Detoxifying our political past

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It was a rare sight seeing Yellowshirt activist Veera Somkwamkid in lockstep with Redshirt leader Sombat Boonngam-anong arriving to be arraigned on charges including sedition for a recent anti-junta protest.

Long divided by whether they support or despise ousted and fugitive former premiers Thaksin and Yingluck Shinawatra, it can be generally said that the political divide is toxic.

The toxic politics that are over a decade old, predating the 2006 coup, are so severe that some friends and even family members have become estranged as a result.

Yet both may have common opponents now in the repressive junta, formally known as the National Council for Peace and Order.

Being able to sometimes look beyond Thailand helps. I met New Zealand-born Michael Lapsley last weekend for a one-hour chat-cum-interview and was convinced that Thailand cannot move forward united and reconciled as long as they cannot deal and put toxic politics to rest.

Lapsley, 68, is a New Zealand-born South African Anglican priest who played an active role in ending apartheid in South Africa. Back in 1982, while working to end apartheid in exile in Zimbabwe, Lapsley received a letter bomb by the South Africa’s Civil Cooperation Bureau, believed to be a covert outfit of the apartheid security forces.

The bomb, hidden inside two religious magazines, took his hands and sight in one eye. But it failed to undermine his faith in religion and reconciliation.

But he continued to preach the words of peace and reconciliation around the world as a social justice activist.

“Pain is pain is pain, no matter where in the world,” Laspley told me, in reference to address the old wounds of the past.

I agree with Lapsley in that the best way, if not the only way to deal with a painful past is to confront it. Father Lapsley said pain in the past often continues to inflict the present. That makes the issue of “healing” relevant, he added.

“Are we prisoners of our memories?” Lapsley said, adding that the point is not about forgetting but detoxifying the past. This is necessary because hatred doesn’t destroy the enemy but the person who harbor hatred, said the unassuming priest during the meeting in Bangkok.

What is needed, said Lapsley, is a “safe and sacred space” for people of opposing views and painful past to confront the past and lay it to rest.

This may be easier said than done in Thailand, where people of different political belief doesn’t mingle or open up but preferred to attack one another from afar, stereotyped one another, and find the idea of dialogue or deliberation abominable.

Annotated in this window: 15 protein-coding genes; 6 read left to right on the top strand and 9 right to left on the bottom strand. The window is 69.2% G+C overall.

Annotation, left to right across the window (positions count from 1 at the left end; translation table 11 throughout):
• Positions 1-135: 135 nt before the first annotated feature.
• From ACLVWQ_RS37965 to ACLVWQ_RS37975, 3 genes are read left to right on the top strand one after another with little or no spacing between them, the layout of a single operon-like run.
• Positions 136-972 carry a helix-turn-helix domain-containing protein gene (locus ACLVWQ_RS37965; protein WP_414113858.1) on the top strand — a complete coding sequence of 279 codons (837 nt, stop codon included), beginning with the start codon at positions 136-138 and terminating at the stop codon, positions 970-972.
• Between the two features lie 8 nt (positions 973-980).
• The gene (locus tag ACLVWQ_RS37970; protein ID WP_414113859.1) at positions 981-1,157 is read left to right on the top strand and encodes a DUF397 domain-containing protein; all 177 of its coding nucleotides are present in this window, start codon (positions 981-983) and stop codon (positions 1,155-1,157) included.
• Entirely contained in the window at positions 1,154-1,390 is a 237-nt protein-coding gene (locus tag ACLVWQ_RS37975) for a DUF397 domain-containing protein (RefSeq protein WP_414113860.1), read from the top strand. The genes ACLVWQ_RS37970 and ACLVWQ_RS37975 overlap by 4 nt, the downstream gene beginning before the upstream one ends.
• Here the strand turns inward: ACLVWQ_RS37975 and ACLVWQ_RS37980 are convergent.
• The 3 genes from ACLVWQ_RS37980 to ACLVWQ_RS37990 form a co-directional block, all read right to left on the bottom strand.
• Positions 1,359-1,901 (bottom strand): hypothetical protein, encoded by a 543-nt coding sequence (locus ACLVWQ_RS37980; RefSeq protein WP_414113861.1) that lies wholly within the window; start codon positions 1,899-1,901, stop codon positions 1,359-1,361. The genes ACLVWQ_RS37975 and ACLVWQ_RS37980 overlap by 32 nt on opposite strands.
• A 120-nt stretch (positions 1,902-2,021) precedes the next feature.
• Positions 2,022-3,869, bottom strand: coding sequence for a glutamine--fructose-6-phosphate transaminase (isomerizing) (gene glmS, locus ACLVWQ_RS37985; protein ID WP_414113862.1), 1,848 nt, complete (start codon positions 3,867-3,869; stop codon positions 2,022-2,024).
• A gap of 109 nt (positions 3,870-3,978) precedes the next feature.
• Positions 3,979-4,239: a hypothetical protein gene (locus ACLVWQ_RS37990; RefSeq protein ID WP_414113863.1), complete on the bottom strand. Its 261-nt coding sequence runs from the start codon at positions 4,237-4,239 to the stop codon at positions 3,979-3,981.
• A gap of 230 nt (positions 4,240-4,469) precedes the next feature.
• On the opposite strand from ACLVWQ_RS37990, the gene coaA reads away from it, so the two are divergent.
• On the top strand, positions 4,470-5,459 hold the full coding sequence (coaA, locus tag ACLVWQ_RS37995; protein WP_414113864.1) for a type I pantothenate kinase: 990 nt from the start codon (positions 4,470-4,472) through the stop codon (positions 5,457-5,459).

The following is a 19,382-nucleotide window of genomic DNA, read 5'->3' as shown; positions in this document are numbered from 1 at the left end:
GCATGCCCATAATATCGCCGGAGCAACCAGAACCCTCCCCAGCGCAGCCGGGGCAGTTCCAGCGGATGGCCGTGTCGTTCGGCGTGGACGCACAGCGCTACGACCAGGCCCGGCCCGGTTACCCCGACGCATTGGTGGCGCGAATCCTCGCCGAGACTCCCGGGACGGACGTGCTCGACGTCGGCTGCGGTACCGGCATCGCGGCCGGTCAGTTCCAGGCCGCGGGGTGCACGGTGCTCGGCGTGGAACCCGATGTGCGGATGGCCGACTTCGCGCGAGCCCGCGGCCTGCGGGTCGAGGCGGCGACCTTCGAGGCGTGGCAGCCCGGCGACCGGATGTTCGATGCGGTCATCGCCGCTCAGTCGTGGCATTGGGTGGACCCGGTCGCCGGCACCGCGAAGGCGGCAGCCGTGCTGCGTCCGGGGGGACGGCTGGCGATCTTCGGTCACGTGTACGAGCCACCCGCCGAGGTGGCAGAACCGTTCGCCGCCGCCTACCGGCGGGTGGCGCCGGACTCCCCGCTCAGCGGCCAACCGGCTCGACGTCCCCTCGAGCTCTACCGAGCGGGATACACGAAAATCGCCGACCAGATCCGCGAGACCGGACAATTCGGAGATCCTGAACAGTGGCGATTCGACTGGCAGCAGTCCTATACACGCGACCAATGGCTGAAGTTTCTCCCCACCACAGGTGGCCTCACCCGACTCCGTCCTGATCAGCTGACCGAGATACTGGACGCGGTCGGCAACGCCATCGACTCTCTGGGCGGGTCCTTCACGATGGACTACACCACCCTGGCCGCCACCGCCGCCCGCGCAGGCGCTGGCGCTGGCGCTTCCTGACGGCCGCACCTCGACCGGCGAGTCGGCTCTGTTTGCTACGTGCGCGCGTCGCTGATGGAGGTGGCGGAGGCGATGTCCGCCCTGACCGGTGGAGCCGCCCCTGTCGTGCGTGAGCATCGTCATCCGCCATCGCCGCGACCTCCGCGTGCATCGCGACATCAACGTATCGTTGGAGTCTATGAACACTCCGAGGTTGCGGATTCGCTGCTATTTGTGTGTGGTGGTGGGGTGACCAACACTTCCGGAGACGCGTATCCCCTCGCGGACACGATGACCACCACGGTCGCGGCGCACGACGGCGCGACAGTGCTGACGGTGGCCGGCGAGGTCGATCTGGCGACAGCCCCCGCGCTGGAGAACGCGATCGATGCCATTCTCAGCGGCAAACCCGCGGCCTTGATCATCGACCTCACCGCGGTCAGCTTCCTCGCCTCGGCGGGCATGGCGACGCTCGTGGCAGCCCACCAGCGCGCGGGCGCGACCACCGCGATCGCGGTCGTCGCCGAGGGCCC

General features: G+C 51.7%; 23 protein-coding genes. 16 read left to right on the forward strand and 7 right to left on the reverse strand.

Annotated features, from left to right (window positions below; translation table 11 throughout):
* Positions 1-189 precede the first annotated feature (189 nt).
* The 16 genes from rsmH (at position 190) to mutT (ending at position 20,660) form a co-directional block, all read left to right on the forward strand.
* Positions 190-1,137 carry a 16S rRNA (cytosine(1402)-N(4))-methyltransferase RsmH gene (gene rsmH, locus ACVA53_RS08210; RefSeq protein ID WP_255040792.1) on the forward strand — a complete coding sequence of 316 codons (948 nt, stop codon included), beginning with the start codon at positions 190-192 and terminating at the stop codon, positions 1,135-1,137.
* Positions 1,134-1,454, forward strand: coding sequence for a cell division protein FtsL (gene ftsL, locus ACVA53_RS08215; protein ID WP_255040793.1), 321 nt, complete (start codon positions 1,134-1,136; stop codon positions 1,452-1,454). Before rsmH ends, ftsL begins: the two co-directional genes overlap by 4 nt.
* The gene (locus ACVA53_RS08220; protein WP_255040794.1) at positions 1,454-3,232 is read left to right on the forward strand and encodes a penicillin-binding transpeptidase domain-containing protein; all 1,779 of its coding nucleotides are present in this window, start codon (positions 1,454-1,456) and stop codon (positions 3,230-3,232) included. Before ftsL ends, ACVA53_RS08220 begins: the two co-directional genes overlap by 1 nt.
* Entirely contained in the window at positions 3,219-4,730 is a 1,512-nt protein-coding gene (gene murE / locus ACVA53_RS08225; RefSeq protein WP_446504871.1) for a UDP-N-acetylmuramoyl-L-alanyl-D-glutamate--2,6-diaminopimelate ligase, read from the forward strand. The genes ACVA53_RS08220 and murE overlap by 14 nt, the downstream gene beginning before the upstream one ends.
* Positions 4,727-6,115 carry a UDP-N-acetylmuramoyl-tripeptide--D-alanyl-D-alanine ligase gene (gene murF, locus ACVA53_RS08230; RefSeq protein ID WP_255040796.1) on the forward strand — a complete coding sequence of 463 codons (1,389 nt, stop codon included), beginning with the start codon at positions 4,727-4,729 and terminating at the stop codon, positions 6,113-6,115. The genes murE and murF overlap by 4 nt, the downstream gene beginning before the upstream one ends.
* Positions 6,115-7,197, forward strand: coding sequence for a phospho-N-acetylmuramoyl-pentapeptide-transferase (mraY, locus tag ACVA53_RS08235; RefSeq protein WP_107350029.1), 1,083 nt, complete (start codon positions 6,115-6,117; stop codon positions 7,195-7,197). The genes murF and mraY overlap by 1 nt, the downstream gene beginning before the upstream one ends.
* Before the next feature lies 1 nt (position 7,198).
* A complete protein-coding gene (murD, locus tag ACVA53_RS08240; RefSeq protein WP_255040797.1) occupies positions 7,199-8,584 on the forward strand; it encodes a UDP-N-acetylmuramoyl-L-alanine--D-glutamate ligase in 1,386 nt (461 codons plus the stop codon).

I think there can be no common future for Thailand if people cannot be at peace with the troubled political past which saw not just deep political hatred and fatalities on the streets from protest sites on both sides.

“You need inclusive politics. Wherever people are excluded, eventually they will go to war,” Lapsley told me. “The poison lies not in what we think about the past but what we feel about the past.”

That involves people’s ability to be empathetic about those who think differently. “In isolation and separation, you continue the stereotype about each other.”

During apartheid years, Lapsley noted that it was crucial for him not to just understand black hope but white fears.

“The head and the heart must come together. If we are too cerebral, we could do the worst things.”

Lapsley told me that sometimes it takes a whole generation to pass before the country can move forward.

I hope that won’t be the case for Thailand although deep down I think that might be the case. That means will be lose more years, if not another decade, before we could come together without political hatred as members of the same society.

What’s even more disturbing but perhaps correct was Lapsley’s observation that sometimes the past doesn’t go away and gets perpetuated from one generation to another. It dawn to me that it’s true as some Thais continued to hold a very negative perception towards migrant workers from Myanmar for the wars between the two kingdoms centuries past.

This is what Lapsley referred to as “the chain of hatred.”

As for the letter bomb which deprived him of both his hands and one eye sight, three decades on, Lapsley confessed that he still wants to know who exactly sent the letter bomb to him.

“If they are prisoners in themselves for what they did I have a key,” Lapsley told me pointing out to his willingness to let bygone be bygone.

Despite that, Lapsley said he wasn’t sure “how to handle it” if the perpetrator doesn’t care or repent.

That shows how difficult it is to get over a bitter past and detoxify it.